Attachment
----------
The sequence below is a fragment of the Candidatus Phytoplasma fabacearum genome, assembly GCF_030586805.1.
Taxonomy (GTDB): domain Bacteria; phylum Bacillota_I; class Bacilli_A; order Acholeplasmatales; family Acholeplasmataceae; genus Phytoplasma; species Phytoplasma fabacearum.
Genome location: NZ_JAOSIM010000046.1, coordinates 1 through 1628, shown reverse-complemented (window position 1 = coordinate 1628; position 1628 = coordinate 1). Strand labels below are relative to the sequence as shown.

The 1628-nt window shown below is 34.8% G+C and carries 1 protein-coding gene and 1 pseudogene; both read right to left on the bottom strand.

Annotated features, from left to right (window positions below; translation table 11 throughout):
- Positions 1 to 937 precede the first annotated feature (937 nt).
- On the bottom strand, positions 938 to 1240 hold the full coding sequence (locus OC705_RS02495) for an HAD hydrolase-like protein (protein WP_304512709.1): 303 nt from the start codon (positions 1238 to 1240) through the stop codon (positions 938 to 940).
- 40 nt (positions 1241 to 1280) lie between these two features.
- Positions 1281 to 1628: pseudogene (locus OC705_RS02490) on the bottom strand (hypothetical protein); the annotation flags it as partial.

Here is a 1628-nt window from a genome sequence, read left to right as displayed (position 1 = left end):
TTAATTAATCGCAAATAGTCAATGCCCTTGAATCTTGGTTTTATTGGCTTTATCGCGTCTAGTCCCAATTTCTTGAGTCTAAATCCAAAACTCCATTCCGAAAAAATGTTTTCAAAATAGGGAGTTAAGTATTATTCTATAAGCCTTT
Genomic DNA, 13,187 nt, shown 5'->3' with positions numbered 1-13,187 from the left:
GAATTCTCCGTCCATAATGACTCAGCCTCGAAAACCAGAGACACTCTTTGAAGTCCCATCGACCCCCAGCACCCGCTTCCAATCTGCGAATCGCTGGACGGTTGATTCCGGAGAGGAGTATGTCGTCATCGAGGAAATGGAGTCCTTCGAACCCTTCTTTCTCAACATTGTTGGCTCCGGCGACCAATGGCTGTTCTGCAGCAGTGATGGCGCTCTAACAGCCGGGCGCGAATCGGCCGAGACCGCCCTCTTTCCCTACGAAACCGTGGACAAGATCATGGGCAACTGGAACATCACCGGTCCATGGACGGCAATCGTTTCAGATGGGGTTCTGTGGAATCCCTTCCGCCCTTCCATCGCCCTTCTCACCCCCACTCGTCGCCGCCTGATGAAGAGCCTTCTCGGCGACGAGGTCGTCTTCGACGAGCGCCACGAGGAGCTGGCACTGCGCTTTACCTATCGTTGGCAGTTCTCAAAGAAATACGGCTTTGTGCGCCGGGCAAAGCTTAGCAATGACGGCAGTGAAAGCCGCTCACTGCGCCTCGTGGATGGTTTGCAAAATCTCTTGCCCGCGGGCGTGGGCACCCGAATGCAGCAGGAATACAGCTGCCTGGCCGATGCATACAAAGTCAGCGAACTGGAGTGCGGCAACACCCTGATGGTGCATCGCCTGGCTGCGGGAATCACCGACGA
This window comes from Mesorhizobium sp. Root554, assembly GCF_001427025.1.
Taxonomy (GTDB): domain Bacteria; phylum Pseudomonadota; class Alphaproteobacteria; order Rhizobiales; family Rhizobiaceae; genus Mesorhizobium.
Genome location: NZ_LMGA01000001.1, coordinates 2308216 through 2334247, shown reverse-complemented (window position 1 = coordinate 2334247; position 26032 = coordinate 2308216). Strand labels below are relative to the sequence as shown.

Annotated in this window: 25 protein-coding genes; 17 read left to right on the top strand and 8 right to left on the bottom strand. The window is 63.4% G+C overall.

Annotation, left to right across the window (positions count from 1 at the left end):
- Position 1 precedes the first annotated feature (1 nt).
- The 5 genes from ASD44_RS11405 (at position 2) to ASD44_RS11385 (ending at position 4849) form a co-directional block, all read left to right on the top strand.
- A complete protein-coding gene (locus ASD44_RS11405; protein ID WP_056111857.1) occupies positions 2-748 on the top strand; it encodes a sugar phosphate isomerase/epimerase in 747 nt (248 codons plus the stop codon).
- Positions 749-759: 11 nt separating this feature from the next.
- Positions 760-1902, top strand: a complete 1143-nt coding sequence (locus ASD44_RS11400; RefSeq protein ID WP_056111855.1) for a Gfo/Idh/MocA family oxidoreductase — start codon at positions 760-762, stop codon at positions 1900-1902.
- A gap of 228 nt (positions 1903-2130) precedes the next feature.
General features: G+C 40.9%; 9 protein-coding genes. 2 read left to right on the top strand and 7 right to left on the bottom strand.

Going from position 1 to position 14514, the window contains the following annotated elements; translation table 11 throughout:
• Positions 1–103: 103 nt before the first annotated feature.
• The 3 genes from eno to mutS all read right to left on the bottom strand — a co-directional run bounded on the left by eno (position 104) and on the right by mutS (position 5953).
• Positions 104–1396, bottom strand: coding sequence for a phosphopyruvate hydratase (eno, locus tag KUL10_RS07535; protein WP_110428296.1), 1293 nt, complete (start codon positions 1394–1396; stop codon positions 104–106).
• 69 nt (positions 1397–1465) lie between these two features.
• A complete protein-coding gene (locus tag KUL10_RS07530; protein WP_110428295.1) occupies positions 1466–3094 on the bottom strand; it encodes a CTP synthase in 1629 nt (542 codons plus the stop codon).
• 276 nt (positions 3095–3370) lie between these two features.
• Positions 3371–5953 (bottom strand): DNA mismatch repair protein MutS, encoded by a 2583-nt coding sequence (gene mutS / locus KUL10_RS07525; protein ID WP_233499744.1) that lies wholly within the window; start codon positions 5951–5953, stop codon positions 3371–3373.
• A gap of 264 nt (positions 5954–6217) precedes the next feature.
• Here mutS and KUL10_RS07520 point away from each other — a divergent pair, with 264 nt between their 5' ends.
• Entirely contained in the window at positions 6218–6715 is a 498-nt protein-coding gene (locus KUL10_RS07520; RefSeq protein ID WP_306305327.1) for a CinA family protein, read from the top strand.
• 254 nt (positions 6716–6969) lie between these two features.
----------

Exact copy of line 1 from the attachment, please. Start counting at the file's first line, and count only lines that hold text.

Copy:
The sequence below is a fragment of the Candidatus Phytoplasma fabacearum genome, assembly GCF_030586805.1.